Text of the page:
On 14 April, The Executioner’s Song wins the Pulitzer Prize for fiction.

In November, he divorces Beverly Bentley, marries and divorces Carol Stevens, and marries (on 11 November) Norris Church.

Of Women and Their Elegance, a short novel about an imaginary incident in Marilyn Monroe’s life, is published on 26 November, the same month that he and Norris play cameo roles in Milos Foreman’s film based on E. L. Doctorow’s novel, Ragtime.

Mailer (1980)

In the fall, Mailer is interviewed in Germany by J. Michael Lennon for a film documentary, Norman Mailer: A Sanction to Write, which is later shown in the U.S.

Norman Mailer (1980)

in Days | 103 Words


Introduction to Soon to Be a Major Motion Picture, by Abbie Hoffman, xii-xv. New York: Perigee Books, G.P. Putnam’s. Rpt: With slight changes (made after Hoffman’s 1989 suicide) as Foreword to The Best of Abbie Hoffman, edited by Daniel Simon and Hoffman. New York: Four Walls Eight Windows, 1989; 98.7 (partial); Project Mailer.


Of a Small and Modest Malignancy, Wicked and Bristling with Dots. Northridge, Cal.: Lord John Press. Essay, 103 pp., $75. Limited, signed edition of 400 hardcover copies. Rpt: 77.7, 82.16, 98.7 (partial).


Sworn Affidavit of Norman Mailer, 7 January 1953. In The Law of the Land: The Evolution of Our Legal System, by Charles Rembar, 370-75. New York: Simon and Schuster. Mailer’s deposition concerns the loyalty of his father, Isaac Barnett Mailer, an accountant with the War Department, whose job was under the Civil Service Commission. Despite Norman Mailer’s own leftist sympathies, his testimony convinced the Commission to clear his father without even holding a hearing. Mailer says he himself is not a “concealed Communist,” as charged, but “admittedly and openly a dissident from the conventional and generally accepted attitudes about America and its position in the world today.”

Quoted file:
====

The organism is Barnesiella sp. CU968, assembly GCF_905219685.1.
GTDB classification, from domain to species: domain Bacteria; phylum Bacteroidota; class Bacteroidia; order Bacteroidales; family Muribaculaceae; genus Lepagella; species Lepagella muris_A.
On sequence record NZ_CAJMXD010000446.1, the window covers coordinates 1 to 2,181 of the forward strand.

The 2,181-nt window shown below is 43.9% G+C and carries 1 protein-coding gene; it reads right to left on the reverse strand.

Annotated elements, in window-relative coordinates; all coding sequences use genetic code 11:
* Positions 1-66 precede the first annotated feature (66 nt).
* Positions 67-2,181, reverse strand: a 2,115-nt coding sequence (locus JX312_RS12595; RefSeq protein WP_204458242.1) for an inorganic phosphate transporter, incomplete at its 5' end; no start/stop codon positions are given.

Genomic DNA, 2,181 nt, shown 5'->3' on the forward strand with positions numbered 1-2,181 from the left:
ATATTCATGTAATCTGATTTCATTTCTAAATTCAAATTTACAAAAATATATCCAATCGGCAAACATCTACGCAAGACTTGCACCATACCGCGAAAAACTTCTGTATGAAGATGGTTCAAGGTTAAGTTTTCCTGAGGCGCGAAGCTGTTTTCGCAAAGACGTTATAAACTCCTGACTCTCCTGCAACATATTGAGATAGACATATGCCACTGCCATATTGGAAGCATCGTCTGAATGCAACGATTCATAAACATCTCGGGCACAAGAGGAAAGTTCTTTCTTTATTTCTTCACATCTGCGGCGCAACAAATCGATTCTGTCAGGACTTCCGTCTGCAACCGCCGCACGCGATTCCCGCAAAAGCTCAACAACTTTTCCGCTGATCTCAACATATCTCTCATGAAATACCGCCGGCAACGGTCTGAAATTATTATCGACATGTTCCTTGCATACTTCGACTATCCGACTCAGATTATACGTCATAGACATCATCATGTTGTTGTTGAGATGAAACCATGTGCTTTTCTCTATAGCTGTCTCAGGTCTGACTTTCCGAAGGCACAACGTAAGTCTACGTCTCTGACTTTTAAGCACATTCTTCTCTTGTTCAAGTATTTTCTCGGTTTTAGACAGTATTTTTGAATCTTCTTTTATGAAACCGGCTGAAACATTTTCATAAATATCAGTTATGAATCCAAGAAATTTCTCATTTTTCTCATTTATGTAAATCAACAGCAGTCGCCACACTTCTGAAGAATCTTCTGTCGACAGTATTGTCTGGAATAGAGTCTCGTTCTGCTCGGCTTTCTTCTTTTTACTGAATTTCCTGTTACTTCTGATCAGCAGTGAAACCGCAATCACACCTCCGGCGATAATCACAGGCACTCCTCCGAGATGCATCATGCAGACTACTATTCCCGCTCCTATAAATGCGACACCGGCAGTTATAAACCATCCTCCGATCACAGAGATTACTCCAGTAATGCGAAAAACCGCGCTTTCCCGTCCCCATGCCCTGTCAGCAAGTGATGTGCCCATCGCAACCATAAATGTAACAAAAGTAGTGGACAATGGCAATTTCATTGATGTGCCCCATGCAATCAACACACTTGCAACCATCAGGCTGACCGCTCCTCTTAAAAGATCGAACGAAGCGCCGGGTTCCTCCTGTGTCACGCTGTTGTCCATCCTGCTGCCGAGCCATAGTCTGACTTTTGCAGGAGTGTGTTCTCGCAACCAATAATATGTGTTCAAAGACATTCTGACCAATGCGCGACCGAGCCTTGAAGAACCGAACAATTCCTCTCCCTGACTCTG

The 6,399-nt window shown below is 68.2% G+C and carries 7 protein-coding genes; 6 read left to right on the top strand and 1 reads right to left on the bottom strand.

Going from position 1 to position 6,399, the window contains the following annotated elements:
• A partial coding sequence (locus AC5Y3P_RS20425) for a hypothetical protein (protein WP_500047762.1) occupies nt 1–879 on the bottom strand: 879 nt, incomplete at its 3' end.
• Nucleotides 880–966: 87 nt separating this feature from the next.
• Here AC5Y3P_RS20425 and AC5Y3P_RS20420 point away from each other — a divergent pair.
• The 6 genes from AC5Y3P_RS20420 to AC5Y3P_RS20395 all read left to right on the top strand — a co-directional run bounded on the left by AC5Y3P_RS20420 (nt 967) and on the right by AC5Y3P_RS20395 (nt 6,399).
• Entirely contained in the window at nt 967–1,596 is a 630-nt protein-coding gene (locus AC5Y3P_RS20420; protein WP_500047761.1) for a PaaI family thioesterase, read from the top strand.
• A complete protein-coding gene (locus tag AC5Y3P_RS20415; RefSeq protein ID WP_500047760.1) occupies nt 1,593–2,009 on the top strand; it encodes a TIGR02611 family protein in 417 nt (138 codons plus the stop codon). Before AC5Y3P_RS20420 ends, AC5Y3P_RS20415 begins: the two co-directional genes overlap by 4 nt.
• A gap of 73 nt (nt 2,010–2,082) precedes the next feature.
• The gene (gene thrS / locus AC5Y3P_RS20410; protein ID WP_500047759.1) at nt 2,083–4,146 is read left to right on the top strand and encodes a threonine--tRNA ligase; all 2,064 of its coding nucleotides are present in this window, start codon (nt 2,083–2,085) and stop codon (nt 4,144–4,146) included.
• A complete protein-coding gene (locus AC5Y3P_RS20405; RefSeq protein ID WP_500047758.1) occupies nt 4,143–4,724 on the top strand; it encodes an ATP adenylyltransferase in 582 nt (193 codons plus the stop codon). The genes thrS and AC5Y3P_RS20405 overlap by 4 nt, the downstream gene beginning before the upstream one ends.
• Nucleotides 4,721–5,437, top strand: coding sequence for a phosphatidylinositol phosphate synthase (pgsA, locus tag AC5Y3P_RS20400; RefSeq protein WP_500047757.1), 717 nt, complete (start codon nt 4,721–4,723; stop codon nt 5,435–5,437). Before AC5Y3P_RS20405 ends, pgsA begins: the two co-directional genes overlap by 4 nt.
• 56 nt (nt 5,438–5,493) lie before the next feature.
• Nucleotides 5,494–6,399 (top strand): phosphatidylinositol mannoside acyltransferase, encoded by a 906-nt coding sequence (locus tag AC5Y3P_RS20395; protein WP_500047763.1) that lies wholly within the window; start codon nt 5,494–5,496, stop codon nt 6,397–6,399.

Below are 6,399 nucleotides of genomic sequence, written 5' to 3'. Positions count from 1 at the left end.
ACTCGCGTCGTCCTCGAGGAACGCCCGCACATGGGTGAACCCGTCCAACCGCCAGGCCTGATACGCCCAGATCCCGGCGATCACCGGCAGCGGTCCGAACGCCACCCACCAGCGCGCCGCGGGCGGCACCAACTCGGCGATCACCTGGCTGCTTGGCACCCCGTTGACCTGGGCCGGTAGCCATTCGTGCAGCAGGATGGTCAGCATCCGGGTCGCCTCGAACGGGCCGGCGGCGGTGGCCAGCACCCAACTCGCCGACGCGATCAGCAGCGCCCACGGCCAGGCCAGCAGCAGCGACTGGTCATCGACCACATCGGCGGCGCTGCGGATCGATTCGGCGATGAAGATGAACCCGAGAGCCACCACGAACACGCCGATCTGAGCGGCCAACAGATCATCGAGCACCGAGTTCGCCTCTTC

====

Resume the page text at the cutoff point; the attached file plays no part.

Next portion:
The Short Fiction of Norman Mailer. New York: Howard Fertig. Short stories, 285 pp., $18.50. First hardcover edition of this collection, which previously appeared in a softcover edition (67.11), and earlier as part of The Essential Mailer (82.19). See 68.32, 72.7, 74.19.


“Cousins.” In Wonders: Writings and Drawings for the Child in Us All, edited by Jonathan Cott and Mary Gimbel, 390. New York: Rolling Stone Press. Poem. Illustrated by Norris Church.


“Mailer on ‘Ragtime.’” Letter to the editor. New York Times, 24 December, Sec. C, p. 6. Mailer explains that William Borders was in error in his 17 December article in saying that Mailer had asked that his wife replace the extra that was playing his date in the film. See 80.20.


“Mailer, Dying for a Part in ‘Ragtime.’” Article by William Borders. New York Times, 17 December, Sec. C, p. 25. Report on the London filming of Milos Forman’s “Ragtime,” based on E.L. Doctorow’s 1975 novel of the same name, in which Mailer plays the role of architect Stanford White, who is murdered in the film. Mailer is quoted briefly on his role and the richness of the film. Norris Church, his sixth wife, had a small role in the film. See 80.21, 81.1881.20.


“How is Fiction Doing?” New York Times Book Review, 14 December, 3, 30. Several novelists, including John Barth, Joyce Carol Oates, Jayne Anne Phillips, and Scott Spencer join Mailer in prognosticating on the novel’s future. Mailer says that although the form is “cut off on one flank by film, and on the other by history (which has become more novelistic than the novel),” he predicts that novelists “will break out of our cysts, infiltrate other disciplines, inhabit new epistemological modes . . . and produce flowers never glimpsed before.”


“Mailer Writes Another Monroe Doctrine.” Article-interview by Rick Kogan. Chicago Sun-Times, 15 December, 49, 69. On the book tour for 80.15 (four cities: Chicago, Houston, Los Angeles and New York), Mailer notes that he “was never altogether happy” with his first book on Monroe (73.30), because “I was never inside her head.”